LEXINGTON — Residents of Lexington Court Care Center were due to receive their gifts separately from the nursing home’s Christmas party.
“There are too many freebies,” said activities director Brenda Workman. “We have no room for people and gifts.”
It’s a good problem to have.
Friends Cindy McCoy and Julie Taylor came up with the idea of giving Christmas presents to residents of Lexington Court Care Center during a walk last year.
Following: ‘Perseverance’: Nursing homes face death and isolation during COVID-19 pandemic
“With all the isolation associated with COVID, we wanted to help residents feel a little more love. It was a huge success,” Taylor said. “We have organized this again this year, and we have both partnered with BP Electric.
“BP Electric graciously helped organize this project this year by offering to be the place to drop off gifts purchased for residents.”
A dozen members of Lexington High School’s National Honor Society made short work of collecting gifts for transportation Tuesday afternoon.
“They love it,” Garrett McCoy said of his bandmates. “They understand nursing homes have been isolated from society (by COVID-19 restrictions). They just like that they give back to the community.”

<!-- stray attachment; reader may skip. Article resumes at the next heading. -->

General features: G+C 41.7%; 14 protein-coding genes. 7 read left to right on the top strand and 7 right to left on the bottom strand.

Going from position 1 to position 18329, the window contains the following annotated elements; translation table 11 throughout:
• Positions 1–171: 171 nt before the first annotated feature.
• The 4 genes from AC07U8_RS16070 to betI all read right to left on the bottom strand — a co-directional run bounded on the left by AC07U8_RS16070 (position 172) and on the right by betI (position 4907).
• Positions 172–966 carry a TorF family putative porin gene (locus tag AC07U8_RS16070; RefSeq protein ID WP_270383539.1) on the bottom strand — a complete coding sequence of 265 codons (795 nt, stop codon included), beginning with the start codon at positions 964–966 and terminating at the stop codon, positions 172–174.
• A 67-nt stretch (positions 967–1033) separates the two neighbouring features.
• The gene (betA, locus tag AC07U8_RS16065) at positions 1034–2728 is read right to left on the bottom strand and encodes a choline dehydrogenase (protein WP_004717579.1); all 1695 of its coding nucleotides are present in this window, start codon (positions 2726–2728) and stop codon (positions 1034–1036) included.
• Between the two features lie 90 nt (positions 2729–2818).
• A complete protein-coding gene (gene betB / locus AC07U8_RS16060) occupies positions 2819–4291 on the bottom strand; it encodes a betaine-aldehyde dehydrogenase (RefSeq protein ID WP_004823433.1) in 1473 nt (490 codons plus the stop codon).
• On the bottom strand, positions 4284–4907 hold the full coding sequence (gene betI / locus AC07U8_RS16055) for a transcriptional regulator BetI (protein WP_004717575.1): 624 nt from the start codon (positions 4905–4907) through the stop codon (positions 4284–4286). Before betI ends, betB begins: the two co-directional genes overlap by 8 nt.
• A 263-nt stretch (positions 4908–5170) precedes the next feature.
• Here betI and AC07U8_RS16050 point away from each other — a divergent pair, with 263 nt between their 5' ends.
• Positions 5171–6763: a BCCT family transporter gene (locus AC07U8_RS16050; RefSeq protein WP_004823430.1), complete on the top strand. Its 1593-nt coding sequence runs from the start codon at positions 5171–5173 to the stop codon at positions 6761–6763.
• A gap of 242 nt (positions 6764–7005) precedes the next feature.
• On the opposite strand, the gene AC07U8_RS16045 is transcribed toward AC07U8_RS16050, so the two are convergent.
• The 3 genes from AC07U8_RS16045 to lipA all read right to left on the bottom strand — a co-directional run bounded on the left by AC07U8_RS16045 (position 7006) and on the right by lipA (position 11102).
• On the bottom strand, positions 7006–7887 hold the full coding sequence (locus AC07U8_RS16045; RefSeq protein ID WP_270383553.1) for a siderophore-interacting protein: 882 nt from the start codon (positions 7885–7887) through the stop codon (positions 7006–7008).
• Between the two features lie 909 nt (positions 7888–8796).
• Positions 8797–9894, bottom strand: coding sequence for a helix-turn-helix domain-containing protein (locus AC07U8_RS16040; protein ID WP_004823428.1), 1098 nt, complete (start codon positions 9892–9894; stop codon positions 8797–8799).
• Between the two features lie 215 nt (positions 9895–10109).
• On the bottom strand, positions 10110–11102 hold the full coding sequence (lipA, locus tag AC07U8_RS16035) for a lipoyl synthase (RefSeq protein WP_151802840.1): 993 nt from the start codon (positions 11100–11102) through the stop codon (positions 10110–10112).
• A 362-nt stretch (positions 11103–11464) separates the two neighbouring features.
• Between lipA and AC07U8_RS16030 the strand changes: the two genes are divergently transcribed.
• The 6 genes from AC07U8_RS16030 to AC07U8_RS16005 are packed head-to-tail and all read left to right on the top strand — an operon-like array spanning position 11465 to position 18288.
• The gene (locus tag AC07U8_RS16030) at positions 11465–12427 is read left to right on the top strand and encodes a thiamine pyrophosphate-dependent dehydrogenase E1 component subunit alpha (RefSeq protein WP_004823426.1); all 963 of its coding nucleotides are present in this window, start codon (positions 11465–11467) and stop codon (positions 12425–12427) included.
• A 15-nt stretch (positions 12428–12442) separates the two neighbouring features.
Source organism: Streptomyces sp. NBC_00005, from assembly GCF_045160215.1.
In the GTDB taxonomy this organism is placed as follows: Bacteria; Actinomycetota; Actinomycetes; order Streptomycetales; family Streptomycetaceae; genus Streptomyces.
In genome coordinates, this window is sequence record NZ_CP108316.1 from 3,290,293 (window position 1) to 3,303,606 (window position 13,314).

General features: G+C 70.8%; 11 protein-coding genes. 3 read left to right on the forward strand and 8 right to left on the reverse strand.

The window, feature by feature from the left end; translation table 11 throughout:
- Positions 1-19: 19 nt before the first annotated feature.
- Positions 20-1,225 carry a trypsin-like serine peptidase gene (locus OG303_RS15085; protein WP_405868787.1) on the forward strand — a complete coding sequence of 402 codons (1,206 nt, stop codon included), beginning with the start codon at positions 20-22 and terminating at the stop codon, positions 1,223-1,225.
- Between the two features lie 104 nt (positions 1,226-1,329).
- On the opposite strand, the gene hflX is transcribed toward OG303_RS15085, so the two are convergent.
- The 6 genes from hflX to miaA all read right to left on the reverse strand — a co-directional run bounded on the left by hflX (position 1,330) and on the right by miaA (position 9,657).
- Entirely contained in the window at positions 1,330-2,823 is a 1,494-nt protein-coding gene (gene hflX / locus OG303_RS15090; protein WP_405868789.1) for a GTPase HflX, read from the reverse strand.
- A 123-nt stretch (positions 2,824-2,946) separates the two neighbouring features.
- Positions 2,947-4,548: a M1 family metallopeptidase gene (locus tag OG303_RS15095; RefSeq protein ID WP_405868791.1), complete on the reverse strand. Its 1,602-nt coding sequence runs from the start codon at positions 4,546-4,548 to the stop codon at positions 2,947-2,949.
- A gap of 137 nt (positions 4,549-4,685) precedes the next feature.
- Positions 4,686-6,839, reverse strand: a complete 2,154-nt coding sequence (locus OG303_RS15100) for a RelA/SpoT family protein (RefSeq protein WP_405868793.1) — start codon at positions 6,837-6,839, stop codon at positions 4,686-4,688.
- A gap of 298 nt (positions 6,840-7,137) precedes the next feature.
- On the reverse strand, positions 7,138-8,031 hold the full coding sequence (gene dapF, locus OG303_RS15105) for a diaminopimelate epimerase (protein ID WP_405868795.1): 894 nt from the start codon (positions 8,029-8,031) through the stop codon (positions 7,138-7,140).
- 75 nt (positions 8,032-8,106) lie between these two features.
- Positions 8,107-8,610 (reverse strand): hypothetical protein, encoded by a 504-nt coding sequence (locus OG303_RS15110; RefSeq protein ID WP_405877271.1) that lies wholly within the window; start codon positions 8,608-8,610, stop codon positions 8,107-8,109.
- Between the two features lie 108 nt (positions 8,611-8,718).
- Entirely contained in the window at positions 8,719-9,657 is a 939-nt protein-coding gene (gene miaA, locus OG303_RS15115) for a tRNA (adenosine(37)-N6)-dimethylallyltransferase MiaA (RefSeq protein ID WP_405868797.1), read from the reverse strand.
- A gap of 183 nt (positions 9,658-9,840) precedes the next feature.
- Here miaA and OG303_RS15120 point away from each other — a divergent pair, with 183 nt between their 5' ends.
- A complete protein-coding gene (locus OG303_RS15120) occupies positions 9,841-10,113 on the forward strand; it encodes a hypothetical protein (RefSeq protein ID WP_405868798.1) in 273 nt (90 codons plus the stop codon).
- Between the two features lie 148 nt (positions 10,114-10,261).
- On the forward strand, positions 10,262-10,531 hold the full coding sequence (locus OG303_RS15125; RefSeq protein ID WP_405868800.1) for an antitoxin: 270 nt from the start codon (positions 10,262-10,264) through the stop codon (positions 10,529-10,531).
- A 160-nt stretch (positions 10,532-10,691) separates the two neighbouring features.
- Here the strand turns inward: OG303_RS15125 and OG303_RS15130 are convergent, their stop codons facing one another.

Garrett is Cindy McCoy’s son.
Members of the National Honor Society climbed the steep carpeted staircase at BP Electric to collect the gifts.
The next stop was Lexington Court Care Center.
“I think it’s a great idea to help those who don’t have much help left,” said Lexington junior Kyleigh Currier.
She said NHS members are just getting started. So far they have held a plant sale and put up school decorations.
“This is the first real community outreach,” Currier said.
Jen Poth, co-owner of BP Electric, was only too happy to get involved. She is friends with Taylor and McCoy.
“I think it’s awesome,” Poth said of the effort. “Getting gifts is always great, no matter what your age.”
Workman said the gifts were stored in the nursing home’s beauty salon. Excess gifts were in the activity room.
Santa was due to distribute them on Thursday morning, with the Christmas party taking place in the afternoon.
“We used to give them a $10 Christmas party present,” Workman noted. “Last year they (donors) gave someone a laptop. When locals say they want things, they (donors) try to get them.”
News of the donations spread on Facebook. McCoy had to turn some people away as the approximately 60 residents had gifts.
“I have a growing list for next year,” she said. “I said I would contact them first.”
Workman is grateful to do something for the residents.
“Half of our building was closed (due to COVID) last year at this time.”
This article originally appeared in the Mansfield News Journal: Lexington Court Care Center residents receive community gifts